That Jamerson Sound

“Bass players call from all over, wanting to know what type of equipment I use, what type of bass, what kind of strings – things like that. I’ll tell them, but that’s not what’s important; it’s the feel. The strings don’t make the sound, it’s the feel. It’s all in here, in the heart.” — James Jamerson1

Jamerson’s attribution of “feel” as a source of his sound may seem indefinite. In the context of music, the word itself is difficult to explain or understand beyond the physical concepts of touch and sensation. As touch, feel can be understood through technique or the act of making sound (i.e. the way Jamerson played or physically interacted with the bass). As sensation, feel can be understood through the way his electric bass felt to play (i.e. the gear, strings, setup, etc.). Although I believe these to be important factors, they seem to miss the essence of Jamerson’s point here. It’s not the strings. It’s not the equipment. Jamerson clearly attributes the source of his feel as coming from “in the heart.” It’s emotional. “The strings don’t make the sound” as he says, “it’s the feel” or decision of the player to choose if, when, and how they do. That decision, as he suggests, is ultimately informed by the “heart.” Playing with feel in this sense is instinctive or what some might describe as playing from the soul – a kind of musical carpe momentum where belief or conviction drive one’s impulse to seize any moment that might deepen a groove.

As described by Jamerson’s son, the late James Jamerson Jr., the most important lesson he learned from his father was to remember while playing “if I don’t feel it, don’t play it.”2 Thus, if you DO feel it, DO play it. But what is IT? And more to the point, what is it that informs these felt decisions in Jamerson’s playing and how does his approach to “feeling it” manifest into a distinctive sound?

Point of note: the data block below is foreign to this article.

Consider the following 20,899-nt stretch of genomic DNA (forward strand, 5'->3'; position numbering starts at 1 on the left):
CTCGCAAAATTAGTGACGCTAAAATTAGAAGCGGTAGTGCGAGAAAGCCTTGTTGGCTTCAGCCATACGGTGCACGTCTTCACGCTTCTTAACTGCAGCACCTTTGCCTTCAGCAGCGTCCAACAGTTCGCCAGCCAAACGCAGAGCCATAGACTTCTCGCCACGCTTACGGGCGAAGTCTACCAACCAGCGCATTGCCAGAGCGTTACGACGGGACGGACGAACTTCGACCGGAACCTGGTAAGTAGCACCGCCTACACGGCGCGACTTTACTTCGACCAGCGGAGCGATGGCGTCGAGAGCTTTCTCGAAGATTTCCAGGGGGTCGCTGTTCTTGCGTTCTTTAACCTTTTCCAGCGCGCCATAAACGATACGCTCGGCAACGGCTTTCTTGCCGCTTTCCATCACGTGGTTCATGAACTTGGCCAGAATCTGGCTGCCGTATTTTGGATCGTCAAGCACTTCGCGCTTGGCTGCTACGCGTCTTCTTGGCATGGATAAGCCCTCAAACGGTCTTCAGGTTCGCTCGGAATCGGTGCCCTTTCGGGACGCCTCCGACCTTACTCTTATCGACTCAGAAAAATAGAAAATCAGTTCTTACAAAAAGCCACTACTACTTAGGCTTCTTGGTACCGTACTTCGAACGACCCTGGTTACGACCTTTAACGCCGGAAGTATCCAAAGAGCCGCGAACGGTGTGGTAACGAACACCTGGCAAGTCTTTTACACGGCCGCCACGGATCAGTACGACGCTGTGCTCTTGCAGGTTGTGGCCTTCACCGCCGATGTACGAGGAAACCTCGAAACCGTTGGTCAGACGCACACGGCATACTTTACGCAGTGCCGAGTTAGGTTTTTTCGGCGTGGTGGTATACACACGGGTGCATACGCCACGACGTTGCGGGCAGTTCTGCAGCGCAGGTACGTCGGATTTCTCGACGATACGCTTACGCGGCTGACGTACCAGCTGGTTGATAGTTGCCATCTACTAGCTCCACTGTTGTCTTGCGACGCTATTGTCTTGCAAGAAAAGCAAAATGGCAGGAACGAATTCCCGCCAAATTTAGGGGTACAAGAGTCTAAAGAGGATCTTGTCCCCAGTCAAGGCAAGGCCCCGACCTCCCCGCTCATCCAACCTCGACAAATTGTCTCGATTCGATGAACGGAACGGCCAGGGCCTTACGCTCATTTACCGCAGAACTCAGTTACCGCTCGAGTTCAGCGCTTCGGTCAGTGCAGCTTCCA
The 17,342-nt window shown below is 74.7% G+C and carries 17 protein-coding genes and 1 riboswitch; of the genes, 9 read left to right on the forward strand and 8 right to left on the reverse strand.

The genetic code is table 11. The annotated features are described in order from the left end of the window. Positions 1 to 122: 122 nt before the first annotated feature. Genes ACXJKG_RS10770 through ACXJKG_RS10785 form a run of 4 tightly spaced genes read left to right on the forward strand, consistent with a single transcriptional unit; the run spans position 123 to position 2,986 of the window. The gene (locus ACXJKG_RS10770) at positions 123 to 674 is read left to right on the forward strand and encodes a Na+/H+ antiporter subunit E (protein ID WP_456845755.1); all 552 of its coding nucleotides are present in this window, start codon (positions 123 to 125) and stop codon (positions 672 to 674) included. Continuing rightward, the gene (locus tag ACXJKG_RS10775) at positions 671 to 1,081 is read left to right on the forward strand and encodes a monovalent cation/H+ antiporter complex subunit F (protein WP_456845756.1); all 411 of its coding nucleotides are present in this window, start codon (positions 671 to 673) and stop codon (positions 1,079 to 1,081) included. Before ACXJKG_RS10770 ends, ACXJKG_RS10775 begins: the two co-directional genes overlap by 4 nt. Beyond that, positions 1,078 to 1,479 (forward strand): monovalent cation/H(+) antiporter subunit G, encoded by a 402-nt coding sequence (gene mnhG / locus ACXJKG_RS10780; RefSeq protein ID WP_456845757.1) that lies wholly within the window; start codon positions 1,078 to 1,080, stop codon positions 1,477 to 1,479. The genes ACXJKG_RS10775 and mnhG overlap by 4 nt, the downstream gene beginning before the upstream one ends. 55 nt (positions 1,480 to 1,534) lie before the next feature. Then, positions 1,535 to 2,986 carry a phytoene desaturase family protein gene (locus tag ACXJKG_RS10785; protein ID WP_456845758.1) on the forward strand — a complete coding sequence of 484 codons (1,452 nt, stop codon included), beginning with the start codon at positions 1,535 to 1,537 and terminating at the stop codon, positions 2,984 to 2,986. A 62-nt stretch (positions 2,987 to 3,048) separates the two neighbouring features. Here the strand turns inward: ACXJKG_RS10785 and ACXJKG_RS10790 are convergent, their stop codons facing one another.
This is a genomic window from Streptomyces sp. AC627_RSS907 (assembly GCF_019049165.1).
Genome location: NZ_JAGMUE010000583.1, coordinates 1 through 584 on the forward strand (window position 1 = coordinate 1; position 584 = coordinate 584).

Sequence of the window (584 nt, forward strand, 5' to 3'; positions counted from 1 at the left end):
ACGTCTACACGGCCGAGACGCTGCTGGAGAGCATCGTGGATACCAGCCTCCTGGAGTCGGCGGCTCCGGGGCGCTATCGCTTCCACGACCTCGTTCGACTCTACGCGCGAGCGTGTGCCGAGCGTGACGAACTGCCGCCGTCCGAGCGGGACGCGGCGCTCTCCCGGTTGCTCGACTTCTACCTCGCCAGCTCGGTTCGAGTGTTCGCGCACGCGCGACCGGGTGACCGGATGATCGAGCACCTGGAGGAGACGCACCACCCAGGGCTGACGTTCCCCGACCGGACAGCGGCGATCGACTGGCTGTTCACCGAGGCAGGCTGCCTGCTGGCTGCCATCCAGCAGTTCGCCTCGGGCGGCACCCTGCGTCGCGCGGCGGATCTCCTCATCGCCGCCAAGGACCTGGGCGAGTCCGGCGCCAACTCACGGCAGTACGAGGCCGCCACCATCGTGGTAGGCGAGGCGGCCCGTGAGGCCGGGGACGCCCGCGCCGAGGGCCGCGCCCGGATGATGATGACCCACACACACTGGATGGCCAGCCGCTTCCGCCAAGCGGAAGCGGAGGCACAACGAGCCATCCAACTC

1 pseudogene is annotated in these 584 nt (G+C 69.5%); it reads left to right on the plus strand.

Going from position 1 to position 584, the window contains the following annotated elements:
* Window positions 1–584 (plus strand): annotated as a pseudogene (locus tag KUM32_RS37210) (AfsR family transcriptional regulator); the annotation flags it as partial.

The articles that will be posted here are an attempt to provide some answers to these questions. The goal is to deepen our understanding of Jamerson’s sound as focused through the lens of feel. Although Jamerson discredits the significance of the physical properties of his setup, I believe all facets of feel are interconnected. The way his instrument behaved and his concept of playing as a Jazz upright bassist influence how he played and ultimately what he played.

The content here is by no means a complete study. The purpose of these articles are intended to initiate a deeper understanding of Jamerson’s sound. By defining his feel and how it operates throughout his work, these writings hope to initiate a meaningful and ongoing analytical discussion to help us better understand and grow through his music.

1 Dan Forte, “James Jamerson,” in Bass Heroes: Styles, Stories and Secrets of 30 Great Bass Players, ed. Tom Mulhern, (San Francisco: GPI Books, 1993), 155.
Standing in the Shadows of Motown, directed by Paul Justman (Santa Monica, CA: Artisan Entertainment, 2002).


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